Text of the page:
My Fresh Hell
Life in Scribbletown.

Yes, Dusty, There Is A Santa Claus

2004-12-15
On Saturday, Dusty, Red and I met Grandma at the mall for the annual Santa picture. Dusty was quite excited and was ready to ask for a Sagwa stuffed animal when her cue came. She dressed in her yellow Maisie outfit (a sight to behold: yellow wide wale corduroy pants and matching top with furry white trim at neck and cuffs; Maisie riding her alligator friend embroidered on the front) and insisted that Red wear yellow, too. So, Red wore a yellow footie outfit – one of the few pieces of clothing that still fits her. The line was mercifully short; Santa was perfect – a nice comfortable old gent unlike some who seem, well, creepy; the kids both looked into the camera at the same time – Red was too young to suddenly freak out like a number of older babies ahead of us; Dusty got too shy to ask for Sagwa so I had to act as interpreter; we paid and left for the grocery store. Mission accomplished.

On Monday, I bought a frame with three places for photos so we could display the first three Dusty-and-Santa pictures. We all gazed happily at Dusty on Santa’s lap -- at 13 months, at 2 years old, at 3. This year’s is tacked to the board in the kitchen awaiting another frame. “Santa looks different here.” Dusty says. Shit. Shitshitshit. The first two years, we’d visited the same Santa. Then, we moved and we were too far from Downtown Santa. We went to see Mall Santa. I do not normally think on my feet but here’s what I managed, “Well, sweetie, so do you! Look how much you’ve grown! Look how little you were then.” Save! I was quite proud of myself and Dusty didn’t think anymore about it.

Say what you will, but I am a Believer. I love Santa. The whole idea of someone giving you stuff just because. Because you’re a kid, because you need and expect magic, because it’s a place to start when you talk about generosity and altruism. Why people think they are lying to their kids when they reply, “Yes,” to the question, “Is Santa real?” I don’t know. He’s as real as anything else. Just because you can’t see wind, you know it’s real. You can see the effect it has on tree limbs and leaves that scoot down the sidewalk, you can feel it on your face and in your hair. It’s invisible but real. Like a smell. You can’t see an odor, even if you can see its source. Why can’t Santa exist in the same way? He’s invisible but real. Even if he has to sometimes work through parents or the Salvation Army, he is real. Isn’t that how religion works? Faith in the unseen, the unproven?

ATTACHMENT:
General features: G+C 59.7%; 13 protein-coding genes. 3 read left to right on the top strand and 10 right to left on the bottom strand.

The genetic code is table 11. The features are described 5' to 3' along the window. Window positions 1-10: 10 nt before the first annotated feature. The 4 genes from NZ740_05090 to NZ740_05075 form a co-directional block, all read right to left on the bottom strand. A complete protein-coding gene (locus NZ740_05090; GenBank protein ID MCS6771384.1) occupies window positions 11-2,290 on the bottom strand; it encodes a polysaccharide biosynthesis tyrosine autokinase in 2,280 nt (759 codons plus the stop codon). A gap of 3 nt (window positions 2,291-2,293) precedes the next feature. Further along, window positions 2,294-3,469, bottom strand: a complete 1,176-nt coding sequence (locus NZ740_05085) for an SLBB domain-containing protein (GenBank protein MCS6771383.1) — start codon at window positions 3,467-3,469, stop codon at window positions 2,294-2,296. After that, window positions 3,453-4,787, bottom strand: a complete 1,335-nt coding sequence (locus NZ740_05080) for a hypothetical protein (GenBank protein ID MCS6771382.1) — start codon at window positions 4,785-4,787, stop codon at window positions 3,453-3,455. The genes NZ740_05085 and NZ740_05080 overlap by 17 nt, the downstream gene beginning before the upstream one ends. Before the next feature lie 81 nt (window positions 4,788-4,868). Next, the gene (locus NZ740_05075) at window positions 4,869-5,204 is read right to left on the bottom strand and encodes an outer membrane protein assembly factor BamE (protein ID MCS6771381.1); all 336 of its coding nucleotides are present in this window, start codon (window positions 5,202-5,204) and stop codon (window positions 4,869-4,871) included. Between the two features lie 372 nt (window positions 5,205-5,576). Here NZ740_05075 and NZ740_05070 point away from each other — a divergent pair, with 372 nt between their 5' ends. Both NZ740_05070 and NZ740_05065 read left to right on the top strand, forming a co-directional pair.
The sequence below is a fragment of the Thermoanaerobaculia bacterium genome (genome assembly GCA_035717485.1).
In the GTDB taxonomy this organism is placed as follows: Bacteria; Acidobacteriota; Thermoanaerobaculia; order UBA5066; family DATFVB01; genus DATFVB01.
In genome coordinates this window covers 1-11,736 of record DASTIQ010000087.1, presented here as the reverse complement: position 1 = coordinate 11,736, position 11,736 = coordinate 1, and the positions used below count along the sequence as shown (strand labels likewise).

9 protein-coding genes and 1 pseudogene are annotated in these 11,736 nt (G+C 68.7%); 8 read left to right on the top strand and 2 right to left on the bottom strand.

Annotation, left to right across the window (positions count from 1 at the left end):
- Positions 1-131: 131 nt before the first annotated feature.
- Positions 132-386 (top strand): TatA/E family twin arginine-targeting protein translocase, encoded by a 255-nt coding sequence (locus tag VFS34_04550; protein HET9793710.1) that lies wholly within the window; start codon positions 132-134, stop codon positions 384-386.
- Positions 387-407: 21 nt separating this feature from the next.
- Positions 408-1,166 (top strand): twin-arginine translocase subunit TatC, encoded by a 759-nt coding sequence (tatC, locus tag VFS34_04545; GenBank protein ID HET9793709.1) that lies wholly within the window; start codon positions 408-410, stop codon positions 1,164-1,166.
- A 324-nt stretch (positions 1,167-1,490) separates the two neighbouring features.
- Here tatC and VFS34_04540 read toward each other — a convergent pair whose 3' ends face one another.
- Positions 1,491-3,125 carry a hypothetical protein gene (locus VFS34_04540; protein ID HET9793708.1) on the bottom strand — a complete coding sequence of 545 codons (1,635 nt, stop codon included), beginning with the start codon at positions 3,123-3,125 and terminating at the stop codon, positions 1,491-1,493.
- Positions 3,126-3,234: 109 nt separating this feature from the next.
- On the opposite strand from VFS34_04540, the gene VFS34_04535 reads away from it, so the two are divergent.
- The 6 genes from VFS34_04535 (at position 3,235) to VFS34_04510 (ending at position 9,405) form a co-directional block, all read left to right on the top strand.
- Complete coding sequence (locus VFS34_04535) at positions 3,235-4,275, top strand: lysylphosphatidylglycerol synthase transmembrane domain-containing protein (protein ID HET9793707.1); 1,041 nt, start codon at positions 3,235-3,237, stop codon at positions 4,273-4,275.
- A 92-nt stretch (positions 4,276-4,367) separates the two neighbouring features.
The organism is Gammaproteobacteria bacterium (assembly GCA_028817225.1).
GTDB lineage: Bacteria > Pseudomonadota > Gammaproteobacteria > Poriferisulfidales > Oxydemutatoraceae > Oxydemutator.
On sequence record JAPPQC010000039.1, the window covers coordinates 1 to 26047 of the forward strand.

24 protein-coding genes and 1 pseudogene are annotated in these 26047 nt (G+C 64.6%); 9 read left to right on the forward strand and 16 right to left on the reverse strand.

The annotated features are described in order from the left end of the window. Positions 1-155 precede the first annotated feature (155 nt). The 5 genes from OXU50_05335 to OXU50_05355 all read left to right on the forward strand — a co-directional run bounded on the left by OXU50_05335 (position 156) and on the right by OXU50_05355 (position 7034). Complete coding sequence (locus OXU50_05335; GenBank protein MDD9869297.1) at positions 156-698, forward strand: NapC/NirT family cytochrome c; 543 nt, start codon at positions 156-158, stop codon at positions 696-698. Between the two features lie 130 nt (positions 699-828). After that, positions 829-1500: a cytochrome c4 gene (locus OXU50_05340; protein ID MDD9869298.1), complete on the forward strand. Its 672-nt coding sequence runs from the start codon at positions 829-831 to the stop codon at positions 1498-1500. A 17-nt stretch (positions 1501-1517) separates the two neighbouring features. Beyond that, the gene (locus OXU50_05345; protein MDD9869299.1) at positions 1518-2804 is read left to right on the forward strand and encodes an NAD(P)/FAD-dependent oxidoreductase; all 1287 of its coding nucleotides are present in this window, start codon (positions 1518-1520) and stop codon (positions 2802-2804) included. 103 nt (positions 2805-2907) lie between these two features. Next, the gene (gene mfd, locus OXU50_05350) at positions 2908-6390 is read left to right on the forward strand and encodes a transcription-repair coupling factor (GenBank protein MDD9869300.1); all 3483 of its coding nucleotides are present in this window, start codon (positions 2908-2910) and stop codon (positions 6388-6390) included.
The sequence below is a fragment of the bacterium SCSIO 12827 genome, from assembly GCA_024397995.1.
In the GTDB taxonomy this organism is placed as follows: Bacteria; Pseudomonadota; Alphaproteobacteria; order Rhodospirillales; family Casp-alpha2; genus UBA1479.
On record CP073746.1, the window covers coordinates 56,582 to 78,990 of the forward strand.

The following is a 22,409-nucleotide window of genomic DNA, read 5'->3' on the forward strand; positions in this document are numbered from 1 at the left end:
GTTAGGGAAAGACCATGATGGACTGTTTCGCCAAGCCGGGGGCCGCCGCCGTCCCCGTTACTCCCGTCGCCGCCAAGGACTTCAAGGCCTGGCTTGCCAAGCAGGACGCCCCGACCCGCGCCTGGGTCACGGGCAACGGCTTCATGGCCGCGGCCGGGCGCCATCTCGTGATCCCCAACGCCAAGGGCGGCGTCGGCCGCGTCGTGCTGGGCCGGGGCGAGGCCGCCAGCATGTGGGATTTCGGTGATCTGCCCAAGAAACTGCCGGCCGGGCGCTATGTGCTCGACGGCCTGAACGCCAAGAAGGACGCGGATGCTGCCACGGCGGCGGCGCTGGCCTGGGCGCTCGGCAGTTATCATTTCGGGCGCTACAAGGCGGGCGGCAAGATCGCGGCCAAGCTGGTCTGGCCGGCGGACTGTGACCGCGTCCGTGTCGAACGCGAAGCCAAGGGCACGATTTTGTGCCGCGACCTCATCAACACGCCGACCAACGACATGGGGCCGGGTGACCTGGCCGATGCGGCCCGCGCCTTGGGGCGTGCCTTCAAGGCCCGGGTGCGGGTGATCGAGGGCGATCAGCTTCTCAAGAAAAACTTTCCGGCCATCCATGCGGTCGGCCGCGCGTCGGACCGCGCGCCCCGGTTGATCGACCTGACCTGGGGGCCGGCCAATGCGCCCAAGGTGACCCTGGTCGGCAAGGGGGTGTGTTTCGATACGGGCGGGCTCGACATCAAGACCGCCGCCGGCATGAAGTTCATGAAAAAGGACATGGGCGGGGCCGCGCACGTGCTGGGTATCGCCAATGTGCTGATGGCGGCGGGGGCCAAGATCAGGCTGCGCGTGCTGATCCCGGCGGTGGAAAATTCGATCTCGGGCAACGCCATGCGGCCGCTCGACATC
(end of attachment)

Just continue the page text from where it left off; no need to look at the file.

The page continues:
Now, I’m generally a realist. Practical-minded to a fault. Anything that smacks of religion/spiritualism/superstition (though I HAVE seen ghosts) rolls off my back as if I was coated in God-deflecting grease. But Santa? Sorry. I won’t burst my daughter’s bubble. If she stumbles on the “truth” (whatever that is) on her own, I’m still going to insist that Santa – in whatever form he needs to take – is real. As real as love and hope and happiness. So there. What did Jesus ever do for me? He certainly didn’t bring me the gerbil I asked for (who later bit me and was replaced with a less abuse-adverse one). He certainly isn’t going to put Sagwa under the tree.

And, I don’t mean to be all materialistic about it. It’s not about stuff, it’s about wishes and magic and love and thoughtfulness. It’s about there being some greater force in the universe (oops—did I say that?) that cares, that wants children to be happy. Not necessarily Gameboy-happy but at least new-socks-happy (and, yes, Dusty loves things like new socks and underwear! Aren’t I lucky?). Who’s to say it’s not Santa that drives adults to donate money to Christmas Mother funds and the Salvation Army who then fulfill children’s wishes for warm clothes, a stuffed animal, a hot meal? He is the embodiment of that altruistic need to spread the wealth around, to give to those who have nothing, to do something as simple as spread joy, to dampen cynicism. Santa’s in your heart long after you’ve stopped believing. He’s part of what makes us human.

Happy Holidays!

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10:00 a.m. ::
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